Larry Vickers Shoots The Stoner 63

The Stoner legacy goes beyond just the AR-15. Several firearms designed either by Stoner or based off his work continue to impress modern shooters at the range and in use. One very notable such weapon is the Stoner 63 LMG, the weapon Larry Vickers has taken to the range for the first time in the video embedded below:

“It has no recoil” is a claim that’s often overused. The video above though, speaksĀ for itself. High speed footage of many machine guns often reveals that they jostle and bump everything from their sights to barrel around, causing vibrations that rock the whole gun from muzzle to butt. Not so the Stoner. I can’t say I have had the pleasure of firing a 63 LMG as Larry has, but I have had the chance to fire an Ultimax 100, another gun designed by Stoner’s protege Jim Sullivan, and found it to have a similar “magic” to that Larry ascribes the Stoner 63 LMG.

EDIT: Larry uploaded his in-depth analysis of the Stoner, that is well worth taking a look at:

Nathaniel F

Nathaniel is a history enthusiast and firearms hobbyist whose primary interest lies in military small arms technological developments beginning with the smokeless powder era. In addition to contributing to The Firearm Blog, he runs 196,800 Revolutions Per Minute, a blog devoted to modern small arms design and theory. He is also the author of the original web serial Heartblood, which is being updated and edited regularly. He can be reached via email at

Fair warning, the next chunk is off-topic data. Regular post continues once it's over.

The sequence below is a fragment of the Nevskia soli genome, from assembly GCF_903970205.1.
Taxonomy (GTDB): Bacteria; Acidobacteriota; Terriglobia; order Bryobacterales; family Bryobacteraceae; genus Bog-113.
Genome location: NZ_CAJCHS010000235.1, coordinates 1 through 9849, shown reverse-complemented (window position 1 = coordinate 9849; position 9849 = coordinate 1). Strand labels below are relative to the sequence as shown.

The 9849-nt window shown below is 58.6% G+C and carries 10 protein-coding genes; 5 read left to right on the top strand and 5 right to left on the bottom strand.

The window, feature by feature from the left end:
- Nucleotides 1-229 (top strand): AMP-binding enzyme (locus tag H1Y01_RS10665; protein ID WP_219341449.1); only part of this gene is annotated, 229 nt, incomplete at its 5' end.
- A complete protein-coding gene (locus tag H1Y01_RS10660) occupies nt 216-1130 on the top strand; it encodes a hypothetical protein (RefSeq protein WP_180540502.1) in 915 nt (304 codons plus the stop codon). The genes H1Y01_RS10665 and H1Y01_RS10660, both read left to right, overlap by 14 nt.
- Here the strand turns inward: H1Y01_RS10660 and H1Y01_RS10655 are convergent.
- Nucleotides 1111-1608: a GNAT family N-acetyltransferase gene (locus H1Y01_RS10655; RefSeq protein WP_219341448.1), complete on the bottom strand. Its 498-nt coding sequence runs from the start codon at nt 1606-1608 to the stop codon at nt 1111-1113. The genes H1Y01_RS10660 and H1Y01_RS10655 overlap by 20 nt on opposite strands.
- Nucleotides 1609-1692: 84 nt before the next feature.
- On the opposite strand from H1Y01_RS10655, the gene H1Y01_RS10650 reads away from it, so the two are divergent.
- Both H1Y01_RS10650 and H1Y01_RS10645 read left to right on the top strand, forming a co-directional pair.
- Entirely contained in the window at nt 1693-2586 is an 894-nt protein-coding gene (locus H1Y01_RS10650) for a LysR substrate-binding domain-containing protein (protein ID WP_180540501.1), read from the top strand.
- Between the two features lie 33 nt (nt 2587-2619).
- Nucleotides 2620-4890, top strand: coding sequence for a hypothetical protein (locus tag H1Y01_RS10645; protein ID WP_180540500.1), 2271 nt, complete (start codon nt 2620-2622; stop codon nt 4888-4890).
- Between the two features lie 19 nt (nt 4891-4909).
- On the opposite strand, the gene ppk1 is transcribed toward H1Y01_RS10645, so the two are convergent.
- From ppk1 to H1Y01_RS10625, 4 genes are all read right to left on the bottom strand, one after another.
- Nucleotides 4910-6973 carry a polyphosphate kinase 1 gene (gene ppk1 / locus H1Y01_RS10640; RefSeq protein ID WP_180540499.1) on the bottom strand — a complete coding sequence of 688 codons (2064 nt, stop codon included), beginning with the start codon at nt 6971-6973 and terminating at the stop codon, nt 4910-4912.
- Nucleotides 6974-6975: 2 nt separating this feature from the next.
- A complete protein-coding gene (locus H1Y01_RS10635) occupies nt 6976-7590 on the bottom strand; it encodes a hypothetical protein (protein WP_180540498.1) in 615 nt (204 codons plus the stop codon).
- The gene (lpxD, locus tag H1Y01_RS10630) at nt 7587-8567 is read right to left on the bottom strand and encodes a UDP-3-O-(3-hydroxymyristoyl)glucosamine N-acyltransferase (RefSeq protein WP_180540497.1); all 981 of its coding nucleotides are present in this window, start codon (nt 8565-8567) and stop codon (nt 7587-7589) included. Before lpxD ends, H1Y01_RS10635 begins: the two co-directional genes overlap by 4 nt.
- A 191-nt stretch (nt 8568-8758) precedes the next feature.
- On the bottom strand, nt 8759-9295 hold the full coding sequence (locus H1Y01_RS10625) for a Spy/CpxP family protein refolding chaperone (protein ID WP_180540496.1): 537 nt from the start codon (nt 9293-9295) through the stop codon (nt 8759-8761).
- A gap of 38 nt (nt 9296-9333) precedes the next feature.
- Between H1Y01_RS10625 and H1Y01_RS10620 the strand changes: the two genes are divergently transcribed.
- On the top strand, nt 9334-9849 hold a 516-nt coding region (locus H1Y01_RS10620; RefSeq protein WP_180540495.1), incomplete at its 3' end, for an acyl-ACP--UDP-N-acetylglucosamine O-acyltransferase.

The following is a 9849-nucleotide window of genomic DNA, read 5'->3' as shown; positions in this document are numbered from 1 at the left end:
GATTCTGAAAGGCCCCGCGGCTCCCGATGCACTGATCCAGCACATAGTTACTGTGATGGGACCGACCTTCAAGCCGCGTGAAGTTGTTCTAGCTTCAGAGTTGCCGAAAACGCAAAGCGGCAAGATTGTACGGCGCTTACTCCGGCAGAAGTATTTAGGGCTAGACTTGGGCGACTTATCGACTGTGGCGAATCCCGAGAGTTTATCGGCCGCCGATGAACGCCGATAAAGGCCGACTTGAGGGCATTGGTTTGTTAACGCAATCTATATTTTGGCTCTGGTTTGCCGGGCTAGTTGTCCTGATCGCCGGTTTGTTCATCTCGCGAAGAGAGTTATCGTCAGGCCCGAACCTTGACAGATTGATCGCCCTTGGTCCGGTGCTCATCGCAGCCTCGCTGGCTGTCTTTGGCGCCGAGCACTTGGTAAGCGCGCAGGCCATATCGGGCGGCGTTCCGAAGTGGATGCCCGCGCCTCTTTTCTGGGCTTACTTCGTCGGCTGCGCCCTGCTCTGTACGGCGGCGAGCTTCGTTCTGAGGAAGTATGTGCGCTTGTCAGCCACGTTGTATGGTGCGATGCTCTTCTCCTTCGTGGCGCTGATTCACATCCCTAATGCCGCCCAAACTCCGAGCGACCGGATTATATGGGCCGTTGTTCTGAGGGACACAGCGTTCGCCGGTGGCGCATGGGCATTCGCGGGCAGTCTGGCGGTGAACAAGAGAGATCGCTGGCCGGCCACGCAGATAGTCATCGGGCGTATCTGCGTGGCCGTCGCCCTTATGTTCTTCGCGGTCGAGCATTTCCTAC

• ColonelColt


    • SP mclaughlin

      Frankly, I’d rather have a good 3 minute video than 10 minutes of filler content before the shooting starts.

    • Major Fret

      According to a reply Vickers gave to a Youtube commenter, there is a longer vid on the Stoner coming up.

      • I’m positively salivating in anticipation.

        • LCON

          TFB Mop Boy Please Report to Nathaniel’s office will the TFB Mop boy please report to Nathaniel’s office…

  • Kevin Harron

    Easy to see why it was a favorite with the SEALs in Vietnam.

    • Patrick M.

      Whats hard to see is why anyone went with the SAW

  • Awesome!
    To put it into perspective, a pre-may sample stoner 63 goes for $70,000:
    I imagine that a transferable would be over 100.

  • Giolli Joker

    That’s quite amazing!

  • Airborne

    I’ve heard that political scuttling was the reason it never caught on. Can enlightened readers elaborate?

    • Squirreltakular

      I’d like to know this as well.

      • Pete Sheppard

        The Stoner 63 system (it was easily converted to a rifle, carbine, LMG, MMG, and an electrically-fired MG) was also evaluated by the Marine Corps, and they loved it, but DoD scuttled it, forcing the Corps to go with the M16.

    • Giolli Joker

      What I read was the it was loved by Special Forces but it was believed that the required care and maintenance would have not made it suitable for the average soldier.

      • iksnilol

        Seriously!? That would be hilarious if it wasn’t sad. Those same people thought that the unchromed M16 and dirty powder was a good idea.


      • ostiariusalpha

        Part of the problem is that the Army used the Green Berets as their evaluators. The guys in Airborne operated the rifles just fine, but one of their raison d’etres was to coordinate with indigenous forces on overseas operations. It was these non-U.S. soldiers that the Green Berets felt weren’t going to be able to maintain the equipment.

  • damien

    Why is it so controllable?